The number of undocumented migrants in the United States has slowly but steadily risen since the 1970s. At various junctures, the presence of undocumented migrants is made out to be a problem, and legislators are pushed to act. In the 1980s, Congress passed the Immigration Reform and Control Act (IRCA) of 1986. In the 1990s, the focus of the problem was on law-breaking undocumented migrants and President Bill Clinton signed two immigration enforcement bills into law in 1996 – IIRAIRA and AEDPA. In the first decade of the twentieth century, there has been much ado about immigration, but we have not seen any major legislative changes. As we close in on the first decade of the twenty-first century, with mid-term elections in two months, it is clear there will not be a comprehensive immigration reform in this decade.
One of the reasons for this, I argue, is that immigration law enforcement has been able to change quite dramatically over the course of this decade without changing any laws. The Executive Branch has exercised considerable power and has used the pretext of the War on Terror to gain a massive infusion of funds into immigration law enforcement and to use those funds to finance its various internal initiatives. Legislators have not had to use any political capital on immigration policy, although Congress has permitted drastic changes by funding Department of Homeland Security enforcement initiatives.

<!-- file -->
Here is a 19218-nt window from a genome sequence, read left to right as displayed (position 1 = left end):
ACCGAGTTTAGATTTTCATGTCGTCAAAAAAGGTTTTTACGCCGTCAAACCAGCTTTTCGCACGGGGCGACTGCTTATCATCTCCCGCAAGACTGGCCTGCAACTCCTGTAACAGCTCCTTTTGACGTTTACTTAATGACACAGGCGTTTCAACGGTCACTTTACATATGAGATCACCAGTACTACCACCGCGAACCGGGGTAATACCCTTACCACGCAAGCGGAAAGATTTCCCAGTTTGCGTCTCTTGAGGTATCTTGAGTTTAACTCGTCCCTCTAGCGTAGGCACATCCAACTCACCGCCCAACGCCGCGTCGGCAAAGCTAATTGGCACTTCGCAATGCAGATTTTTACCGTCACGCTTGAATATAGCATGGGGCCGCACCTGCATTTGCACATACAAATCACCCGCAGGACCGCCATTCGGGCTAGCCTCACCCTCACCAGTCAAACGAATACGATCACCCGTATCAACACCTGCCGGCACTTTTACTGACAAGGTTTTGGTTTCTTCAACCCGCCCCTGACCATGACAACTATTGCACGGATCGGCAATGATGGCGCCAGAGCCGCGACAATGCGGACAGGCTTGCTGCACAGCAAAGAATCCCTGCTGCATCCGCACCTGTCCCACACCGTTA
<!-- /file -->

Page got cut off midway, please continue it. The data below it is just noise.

Over the past decade, immigration policy enforcement in the United States has changed drastically, mostly outside of the legislative arena. The laws that permit enhanced immigration law enforcement have been in place since 1996. They have been enforced more vigorously because of the War on Terror. What the War on Terror has done has been to permit the Executive branch to request increased funding from Congress to fund its enforcement initiatives. There are three areas where we have seen marked increases in immigration law enforcement: raids, detentions, and deportations.
Worksite and home raids have occurred with growing frequency over the past few years, despite limited evidence of their efficacy at removing dangerous people or reducing the numbers of undocumented employees in the United States. In fiscal year 2002, worksite raids led to about 500 arrests; while in 2008, they led about 6,000. To achieve such marked escalation, ICE has had to implement a six-fold increase in the number of officers it employs to carry out worksite operations. These new tactics were put into place in 2006, and continued throughout 2007 and 2008, with devastating effects on immigrant communities.